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The 41-year-old from Lancaster served time after a 1997 conviction on assault and rape charges, but he thought that his violent past could be behind him — if only he could find a way to jump-start his reinvention. After he was released in January, he recalled, he was sitting in the waiting room at Lancaster’s Probation and Parole Office. ’ And I pulled the brochure out, and lo and behold, it talked about a support group for those who are returning citizens,” said Rivera, using a phrase for former inmates that is popular with advocacy groups.Pushing aside his discomfort, he attended the support group meeting in the quiet basement of a Lancaster church.Melanie Snyder, who leads the re-entry coalition in Lancaster, said these kinds of conversations, led by former inmates, help Rivera and others feel more connected with the community.“There are so few places where people who have been caught up in the criminal justice system can feel like their voices matter,” Snyder said.Welcome Friend Association provides seminars, training and outreach for other organizations and the community at large to broaden the understanding of the Queer community.
In order to keep reaching our goals we rely on the support and donations from our supporters.More than four out of 10 inmates who are released from state custody end up reoffending or re-entering jail within a year of their release, according to the Pennsylvania Department of Corrections’ latest statistics.The Lancaster model, called an intensive care-management program, has a recidivism rate of just 15 percent among former inmates who participate — although they number only about 1 percent of those released each year from the county prison.Welcome Friend Association provides seminars and training for organizations and the community at large to broaden the understanding of the Queer community.We have come together to work towards a society where everyone, regardless of their gender of sexual orientation, can find respect and understanding.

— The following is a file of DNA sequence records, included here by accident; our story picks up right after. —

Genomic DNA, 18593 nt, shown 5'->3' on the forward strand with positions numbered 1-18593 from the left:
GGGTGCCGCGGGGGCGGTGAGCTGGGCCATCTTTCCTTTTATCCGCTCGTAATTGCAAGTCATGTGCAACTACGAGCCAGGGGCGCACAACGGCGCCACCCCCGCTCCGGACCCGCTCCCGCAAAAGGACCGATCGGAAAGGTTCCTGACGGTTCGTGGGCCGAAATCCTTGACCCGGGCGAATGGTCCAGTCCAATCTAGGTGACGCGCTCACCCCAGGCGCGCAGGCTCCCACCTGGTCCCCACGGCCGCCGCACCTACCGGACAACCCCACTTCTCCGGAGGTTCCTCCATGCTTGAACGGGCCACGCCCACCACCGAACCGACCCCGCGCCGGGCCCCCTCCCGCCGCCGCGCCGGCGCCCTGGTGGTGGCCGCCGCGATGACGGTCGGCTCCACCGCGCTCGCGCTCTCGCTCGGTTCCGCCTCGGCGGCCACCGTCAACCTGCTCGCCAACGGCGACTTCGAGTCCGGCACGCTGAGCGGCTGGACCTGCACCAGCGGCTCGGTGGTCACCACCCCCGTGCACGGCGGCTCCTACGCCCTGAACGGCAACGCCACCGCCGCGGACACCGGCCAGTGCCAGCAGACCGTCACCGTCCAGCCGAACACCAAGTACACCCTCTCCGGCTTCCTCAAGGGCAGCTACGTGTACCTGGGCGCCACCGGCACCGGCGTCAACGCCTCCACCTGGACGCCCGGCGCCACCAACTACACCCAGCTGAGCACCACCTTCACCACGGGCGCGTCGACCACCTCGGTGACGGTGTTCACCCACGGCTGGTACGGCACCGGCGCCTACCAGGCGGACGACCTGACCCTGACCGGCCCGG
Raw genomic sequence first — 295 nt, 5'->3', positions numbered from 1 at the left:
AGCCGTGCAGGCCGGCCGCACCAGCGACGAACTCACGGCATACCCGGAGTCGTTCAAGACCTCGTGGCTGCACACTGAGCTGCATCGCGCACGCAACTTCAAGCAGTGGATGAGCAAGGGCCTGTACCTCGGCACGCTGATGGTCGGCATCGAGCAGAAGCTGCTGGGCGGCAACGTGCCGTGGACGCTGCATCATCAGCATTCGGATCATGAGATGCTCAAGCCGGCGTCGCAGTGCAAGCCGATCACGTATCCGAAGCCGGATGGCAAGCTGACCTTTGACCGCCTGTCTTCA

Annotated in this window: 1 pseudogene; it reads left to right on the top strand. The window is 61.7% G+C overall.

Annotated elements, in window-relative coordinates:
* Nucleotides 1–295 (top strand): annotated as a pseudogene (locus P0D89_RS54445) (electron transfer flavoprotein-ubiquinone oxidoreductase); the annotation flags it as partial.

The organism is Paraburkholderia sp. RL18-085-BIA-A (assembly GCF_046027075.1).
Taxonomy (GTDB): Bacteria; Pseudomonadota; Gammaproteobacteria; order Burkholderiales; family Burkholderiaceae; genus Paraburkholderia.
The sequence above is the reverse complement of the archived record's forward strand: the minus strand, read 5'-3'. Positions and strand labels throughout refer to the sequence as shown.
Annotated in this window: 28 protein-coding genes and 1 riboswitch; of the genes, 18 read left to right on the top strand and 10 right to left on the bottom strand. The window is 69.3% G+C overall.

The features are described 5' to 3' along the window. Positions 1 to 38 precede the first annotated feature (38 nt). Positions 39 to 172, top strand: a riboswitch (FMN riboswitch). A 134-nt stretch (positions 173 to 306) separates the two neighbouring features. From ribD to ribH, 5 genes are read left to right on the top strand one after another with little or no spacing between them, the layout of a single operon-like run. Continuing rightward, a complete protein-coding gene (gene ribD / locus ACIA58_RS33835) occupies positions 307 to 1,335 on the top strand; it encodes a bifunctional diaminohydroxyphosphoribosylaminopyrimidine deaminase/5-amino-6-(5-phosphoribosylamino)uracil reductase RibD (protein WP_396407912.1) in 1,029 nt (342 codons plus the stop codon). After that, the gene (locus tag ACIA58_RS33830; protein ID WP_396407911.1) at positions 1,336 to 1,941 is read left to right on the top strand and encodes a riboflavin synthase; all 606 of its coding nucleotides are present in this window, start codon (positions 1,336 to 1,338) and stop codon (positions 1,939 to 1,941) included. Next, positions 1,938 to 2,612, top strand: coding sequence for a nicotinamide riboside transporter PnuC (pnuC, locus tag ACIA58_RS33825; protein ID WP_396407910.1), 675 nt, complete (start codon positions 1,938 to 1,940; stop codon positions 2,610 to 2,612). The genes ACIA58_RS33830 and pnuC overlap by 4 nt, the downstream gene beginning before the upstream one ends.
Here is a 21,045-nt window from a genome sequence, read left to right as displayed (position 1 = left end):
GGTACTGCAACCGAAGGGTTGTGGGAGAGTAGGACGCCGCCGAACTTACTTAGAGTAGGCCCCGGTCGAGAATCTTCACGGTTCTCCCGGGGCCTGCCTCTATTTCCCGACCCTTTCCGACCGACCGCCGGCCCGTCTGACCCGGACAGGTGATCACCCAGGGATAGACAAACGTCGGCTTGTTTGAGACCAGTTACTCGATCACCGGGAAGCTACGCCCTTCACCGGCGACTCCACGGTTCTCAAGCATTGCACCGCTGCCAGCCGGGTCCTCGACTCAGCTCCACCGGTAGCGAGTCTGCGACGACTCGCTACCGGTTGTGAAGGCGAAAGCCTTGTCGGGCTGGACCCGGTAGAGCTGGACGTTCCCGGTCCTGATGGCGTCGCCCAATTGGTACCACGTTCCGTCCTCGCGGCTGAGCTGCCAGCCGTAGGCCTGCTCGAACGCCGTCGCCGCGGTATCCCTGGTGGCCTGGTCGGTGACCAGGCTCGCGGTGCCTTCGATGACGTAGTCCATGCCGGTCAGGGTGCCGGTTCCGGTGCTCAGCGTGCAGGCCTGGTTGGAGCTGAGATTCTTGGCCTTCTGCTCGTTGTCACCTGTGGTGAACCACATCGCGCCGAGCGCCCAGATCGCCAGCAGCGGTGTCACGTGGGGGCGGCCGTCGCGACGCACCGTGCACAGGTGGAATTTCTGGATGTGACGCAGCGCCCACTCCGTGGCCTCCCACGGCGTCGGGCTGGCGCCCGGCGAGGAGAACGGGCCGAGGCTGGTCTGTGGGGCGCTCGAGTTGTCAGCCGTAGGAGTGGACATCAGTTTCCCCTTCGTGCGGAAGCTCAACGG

“So coming into that space every week, where they know they will be accepted and welcomed and respected and loved, is like this manna from heaven.” Life training for former inmates These twice-weekly sessions are just a sliver of the services encompassed in an intensive program for ex-convicts in Lancaster that is stirring statewide conversation, and prompting criminal-justice advocates and county officials across the state to note the program’s impressive results.